Designing Human Technologies 5.0 Call for participation in The fifth doctoral course on the design of human technologies



Organised by:

David Lamas, Professor, Tallin University

Jesper Simonsen, Professor, Roskilde University

Vincenzo D’Andrea, Professor, University of Trento

Aleksander Valjamäe, Associate Professor, Tallinn University

Helena Karasti, Professor, Luleå University of Technology

The topic

Designing Human Technologies is a broad (participatory) design-oriented research approach with a central human principle of participation and ethical concerns. Common goals of research activities in this field include being constructive and solution-oriented in close dialogue with citizens and users. Deep analysis of how designs are used and enter the daily life of their users as well as innovative design solutions are the core of this course. The human principle includes involving users and main interest groups in the design and evaluation of the ability of design artefacts to meet the goals. Technology is understood in a broad sense including information and communication technologies, sustainable environmental technologies, energy technologies, and technologies for design in urban, nature, or other spatial settings.


We meet to discuss our experiences in relation to doctoral work in the rich and diverse field of designing human technologies. In addition, the course provides opportunities for networking with other doctoral students and senior faculty in the field of designing human technologies, thereby enriching relations among those who also attended last year’s course and providing an entry point for those who did not.


The course is a blend of lectures and discussions in small groups.

Invited lectures by senior academic staff present key theories and/or novel approaches within the field of designing human technologies.

Discussion take place within groups of five doctoral students and two faculty members. They build on position papers submitted by participating students. Group Discussions devote one full hour to each paper, roughly divided into (max) 10 minutes of presentation and 50 minutes of discussion. You will be presenting each other’s papers not your own paper. That is, the paper of the first student in the group list is presented by the second student and so forth until the last student’s paper has been presented by the first student.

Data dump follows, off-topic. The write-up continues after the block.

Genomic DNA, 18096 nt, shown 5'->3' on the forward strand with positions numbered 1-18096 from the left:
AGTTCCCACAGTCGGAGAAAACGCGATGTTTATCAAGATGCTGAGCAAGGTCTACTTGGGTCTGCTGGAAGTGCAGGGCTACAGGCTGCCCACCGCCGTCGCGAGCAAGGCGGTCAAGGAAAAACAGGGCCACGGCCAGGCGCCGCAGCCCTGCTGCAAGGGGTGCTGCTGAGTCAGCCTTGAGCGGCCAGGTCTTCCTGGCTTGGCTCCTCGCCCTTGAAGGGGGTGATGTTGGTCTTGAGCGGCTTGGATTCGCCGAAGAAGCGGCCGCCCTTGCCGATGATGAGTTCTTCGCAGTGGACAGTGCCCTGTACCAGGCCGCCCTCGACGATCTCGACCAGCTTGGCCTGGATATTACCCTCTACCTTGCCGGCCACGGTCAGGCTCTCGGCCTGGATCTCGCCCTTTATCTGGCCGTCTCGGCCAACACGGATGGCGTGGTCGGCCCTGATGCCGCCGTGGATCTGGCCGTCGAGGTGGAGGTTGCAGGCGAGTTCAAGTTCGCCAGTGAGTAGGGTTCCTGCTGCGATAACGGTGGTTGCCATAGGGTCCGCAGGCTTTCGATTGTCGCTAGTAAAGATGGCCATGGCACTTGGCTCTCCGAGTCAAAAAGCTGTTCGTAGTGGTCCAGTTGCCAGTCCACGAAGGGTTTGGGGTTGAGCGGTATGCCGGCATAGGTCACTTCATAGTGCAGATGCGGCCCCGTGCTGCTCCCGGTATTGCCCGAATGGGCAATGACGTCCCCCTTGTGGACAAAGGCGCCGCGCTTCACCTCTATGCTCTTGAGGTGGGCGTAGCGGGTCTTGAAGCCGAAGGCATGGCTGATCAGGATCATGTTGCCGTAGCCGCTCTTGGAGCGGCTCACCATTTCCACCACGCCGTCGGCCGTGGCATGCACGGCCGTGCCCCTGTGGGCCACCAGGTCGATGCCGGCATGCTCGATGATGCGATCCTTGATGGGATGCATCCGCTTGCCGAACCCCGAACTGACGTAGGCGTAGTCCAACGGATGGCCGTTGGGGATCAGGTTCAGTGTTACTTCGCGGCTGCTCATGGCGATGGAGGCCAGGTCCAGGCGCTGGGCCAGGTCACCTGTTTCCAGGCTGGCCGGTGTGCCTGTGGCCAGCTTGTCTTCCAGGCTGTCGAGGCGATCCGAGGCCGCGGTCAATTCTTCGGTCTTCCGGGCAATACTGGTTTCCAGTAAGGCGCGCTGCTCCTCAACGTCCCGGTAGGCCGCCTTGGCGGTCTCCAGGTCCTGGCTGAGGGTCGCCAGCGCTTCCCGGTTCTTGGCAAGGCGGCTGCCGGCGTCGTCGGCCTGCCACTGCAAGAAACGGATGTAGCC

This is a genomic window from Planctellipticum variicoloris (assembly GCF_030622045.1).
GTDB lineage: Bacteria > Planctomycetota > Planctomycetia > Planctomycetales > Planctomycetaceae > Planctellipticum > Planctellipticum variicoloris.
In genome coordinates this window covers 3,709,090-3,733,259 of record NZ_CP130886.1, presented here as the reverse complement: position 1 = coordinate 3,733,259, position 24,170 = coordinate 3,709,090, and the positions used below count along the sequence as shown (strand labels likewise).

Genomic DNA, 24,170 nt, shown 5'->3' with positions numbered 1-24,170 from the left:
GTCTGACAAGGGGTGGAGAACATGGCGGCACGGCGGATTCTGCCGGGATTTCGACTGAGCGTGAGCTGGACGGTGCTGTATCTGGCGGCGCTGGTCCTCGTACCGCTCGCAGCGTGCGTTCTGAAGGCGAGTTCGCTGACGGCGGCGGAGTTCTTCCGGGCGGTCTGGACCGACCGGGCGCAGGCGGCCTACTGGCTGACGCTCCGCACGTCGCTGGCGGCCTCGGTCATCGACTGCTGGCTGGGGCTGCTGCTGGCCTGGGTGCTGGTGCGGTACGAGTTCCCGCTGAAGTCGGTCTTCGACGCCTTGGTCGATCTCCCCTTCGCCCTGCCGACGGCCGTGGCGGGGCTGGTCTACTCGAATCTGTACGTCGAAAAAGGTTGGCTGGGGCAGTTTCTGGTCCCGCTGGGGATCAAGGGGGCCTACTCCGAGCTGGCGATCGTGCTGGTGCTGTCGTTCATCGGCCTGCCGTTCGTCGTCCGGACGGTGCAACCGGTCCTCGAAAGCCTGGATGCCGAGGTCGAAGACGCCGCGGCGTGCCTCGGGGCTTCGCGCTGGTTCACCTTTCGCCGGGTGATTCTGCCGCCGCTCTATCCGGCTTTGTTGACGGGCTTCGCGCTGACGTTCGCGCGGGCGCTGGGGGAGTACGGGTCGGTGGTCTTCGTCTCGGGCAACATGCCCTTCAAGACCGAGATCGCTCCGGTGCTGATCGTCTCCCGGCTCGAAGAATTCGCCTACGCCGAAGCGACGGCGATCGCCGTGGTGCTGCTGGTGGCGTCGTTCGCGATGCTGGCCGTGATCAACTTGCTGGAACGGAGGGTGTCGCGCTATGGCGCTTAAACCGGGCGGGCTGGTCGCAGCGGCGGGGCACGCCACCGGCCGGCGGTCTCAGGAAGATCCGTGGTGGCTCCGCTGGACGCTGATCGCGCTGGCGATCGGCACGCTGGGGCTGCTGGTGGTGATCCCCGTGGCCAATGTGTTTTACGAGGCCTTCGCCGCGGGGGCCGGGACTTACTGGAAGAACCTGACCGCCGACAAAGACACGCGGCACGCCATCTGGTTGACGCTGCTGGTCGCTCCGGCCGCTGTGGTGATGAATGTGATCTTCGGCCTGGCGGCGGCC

Preparatory activities

There will be readings for the talks by faculty and for the group work. With respect to the material for the talks by faculty members, you are expected to read this material and reflect on its potential use in your work. With respect to the group work, you are expected to read and present an assigned paper while preparing comments for all the papers in your group, except your own.


“Villa Andropoff” is located near the historical Baltic seaside resort of Pärnu. Built in the 70ies, the area was strictly reserved for the top Soviet leadership and their guests until the Estonian independence. The stately main building has since been thoroughly renovated and is opened to the public since midsummer 1998.

Transportation from Tallinn Airport is provided and so are all meals and shared rooms for up to 20 PhD students.

Important dates


March 10, 2017

Applications are to be submitted online through


March 17, 2017

Notifications are sent by email and, and, if accepted, you’ll be given the full programme and further instructions.


April 21, 2017

You submit a position paper elaborating on your research problem, research questions, theories, methods and a selection of achieved and/or expected outcomes. You are also welcome to include a list of questions you are particularly interested in getting feedback on during the group work

The paper should be formatted as an ACM SIGCHI Extended Abstract, not exceed 6 pages and submitted in pdf format


May 7 to 9, 2017 the course takes place


Registration, accommodation and meals are covered by Tallinn University but participants must arrange and pay for their own travel.

Credits: 3 ECTS points awarded by Roskilde University.

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